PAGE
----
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How to Compare Car Prices

AS
by Autobytel Staff
May 19, 2011
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In the world of automobile purchases, prices count. The window sticker reflects a price, a starting point. The MSRP or manufacturer’s suggested retail price, forms the foundation for a bit of research, the car price comparison, that will group cars together, separate them into categories, and ultimately end in the amount of money that will change hands to secure the new ownership of a particular vehicle.

 

As with all modern research, beginning to compare car prices begins on the Internet. The World Wide Web will deliver the latest prices with the click of a mouse. The search tool will allow anyone to gather a large volume of information quickly, and those prices will start the rough sketch to compare car prices.

 

Vehicles will appear in the particular categories. The compacts, the mid-sizes, the luxury cars, the sport-utility vehicles and the trucks will all reflect similar prices within their groups so you can see the best new car prices side-by-side within each category. For example, the prices of the Toyota Camry compared to the prices of the Honda Accord compared to the prices of the Ford Fusion compared to the prices of the Chevrolet Impala places them all within the same price range if you do a car price comparison with that category of car. Give any of those dealers about $25,000, and you’ll drive away in a vehicle with four doors, seating for five humans, a choice of engines, and the front wheels placing the power to the pavement. At first glance, this car price comparison of these vehicles yields no clear favorite. The price reflects no superiority in the group and that is when you need to really know how to compare car prices because it isn’t simply a matter of just price.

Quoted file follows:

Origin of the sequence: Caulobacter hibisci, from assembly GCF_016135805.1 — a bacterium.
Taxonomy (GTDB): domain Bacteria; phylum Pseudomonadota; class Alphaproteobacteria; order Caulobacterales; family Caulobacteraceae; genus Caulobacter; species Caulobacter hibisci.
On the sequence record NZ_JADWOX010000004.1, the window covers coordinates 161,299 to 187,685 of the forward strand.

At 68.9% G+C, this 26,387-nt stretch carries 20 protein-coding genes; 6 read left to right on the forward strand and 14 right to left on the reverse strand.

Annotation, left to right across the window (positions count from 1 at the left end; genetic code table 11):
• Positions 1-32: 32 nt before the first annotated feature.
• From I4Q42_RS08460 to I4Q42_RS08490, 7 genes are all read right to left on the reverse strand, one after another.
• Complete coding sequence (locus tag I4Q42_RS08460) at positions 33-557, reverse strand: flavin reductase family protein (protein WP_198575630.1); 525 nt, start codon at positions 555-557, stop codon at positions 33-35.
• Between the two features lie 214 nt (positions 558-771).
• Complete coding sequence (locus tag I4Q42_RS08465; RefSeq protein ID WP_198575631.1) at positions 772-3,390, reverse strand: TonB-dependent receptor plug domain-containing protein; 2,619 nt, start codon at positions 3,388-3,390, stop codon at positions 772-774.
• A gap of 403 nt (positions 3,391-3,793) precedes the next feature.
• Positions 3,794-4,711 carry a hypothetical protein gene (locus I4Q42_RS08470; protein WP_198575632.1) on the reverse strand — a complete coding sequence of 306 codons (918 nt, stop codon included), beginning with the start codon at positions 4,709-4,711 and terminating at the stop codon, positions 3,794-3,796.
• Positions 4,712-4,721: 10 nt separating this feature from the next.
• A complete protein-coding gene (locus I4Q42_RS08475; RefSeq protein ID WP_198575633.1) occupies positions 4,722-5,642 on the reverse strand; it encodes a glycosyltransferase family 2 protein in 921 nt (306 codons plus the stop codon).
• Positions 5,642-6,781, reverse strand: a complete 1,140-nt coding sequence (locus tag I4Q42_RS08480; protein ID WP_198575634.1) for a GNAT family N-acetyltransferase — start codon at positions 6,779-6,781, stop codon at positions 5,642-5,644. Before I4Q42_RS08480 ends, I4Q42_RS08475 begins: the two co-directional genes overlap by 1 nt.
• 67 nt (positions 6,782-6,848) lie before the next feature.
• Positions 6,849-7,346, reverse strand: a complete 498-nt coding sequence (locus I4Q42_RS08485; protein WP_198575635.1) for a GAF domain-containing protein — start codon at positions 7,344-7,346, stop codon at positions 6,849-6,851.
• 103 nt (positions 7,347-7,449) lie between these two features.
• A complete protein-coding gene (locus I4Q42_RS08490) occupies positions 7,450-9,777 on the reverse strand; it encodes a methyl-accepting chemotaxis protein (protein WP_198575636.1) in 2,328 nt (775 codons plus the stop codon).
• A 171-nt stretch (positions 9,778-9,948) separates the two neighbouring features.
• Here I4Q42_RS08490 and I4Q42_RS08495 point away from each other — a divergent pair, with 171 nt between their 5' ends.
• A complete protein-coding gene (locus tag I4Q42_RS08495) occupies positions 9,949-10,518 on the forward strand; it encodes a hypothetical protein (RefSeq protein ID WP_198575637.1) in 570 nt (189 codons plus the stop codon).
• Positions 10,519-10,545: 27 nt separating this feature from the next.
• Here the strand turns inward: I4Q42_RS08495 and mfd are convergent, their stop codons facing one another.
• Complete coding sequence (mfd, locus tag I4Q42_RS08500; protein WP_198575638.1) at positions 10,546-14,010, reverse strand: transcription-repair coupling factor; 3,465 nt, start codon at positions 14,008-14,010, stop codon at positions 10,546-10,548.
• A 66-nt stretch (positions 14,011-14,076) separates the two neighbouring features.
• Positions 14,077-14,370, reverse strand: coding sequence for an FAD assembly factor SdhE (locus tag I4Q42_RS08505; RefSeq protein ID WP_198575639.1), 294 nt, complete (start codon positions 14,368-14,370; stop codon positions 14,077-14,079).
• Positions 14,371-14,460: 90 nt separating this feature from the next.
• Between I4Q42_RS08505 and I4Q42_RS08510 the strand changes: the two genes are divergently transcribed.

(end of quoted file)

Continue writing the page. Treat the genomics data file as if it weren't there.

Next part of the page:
A little more research can yield a few more specifics beyond the car price comparison, and some web sites, like Autobytel, will present comparison charts, displaying prices, horsepower ratings, options and even warranties, reflecting what the car prices will deliver.

 

A visit to the local dealer will eventually produce a tangible price on a car, and it will answer the questions that can only be answered in person. The visit will allow you to see and touch and experience the vehicle although it will be more difficult to compare car prices on the car lot. Take your time during these visits and gather a sharp impression of each automobile, how the seat felt, how the controls felt to you hands, how well you could see out of the vehicle, and determine what the dollars will yield.

 

If we refer back to our example of the Ford, Chevy, Toyota, and Honda, we saw too many similarities on paper in the car price comparison. In person, these vehicles will distinguish themselves. Like a pair of shoes, one car will feel better. It will drive better. One seat will hold your body better than another. It will make you feel more comfortable on the road. You will also understand that each dealer will present a package to bring you his vehicle at the most attractive price.

 

The dealer can calculate the price of the car, with or without any options you may want, the rebates, the taxes, the license fee, any value of your trade-in, and the financing costs for the vehicle at that moment. These quotes are the true prices you will use to compare new car prices, and these prices will allow you to determine one value over the other and to drive home with the right vehicle at the right price.   


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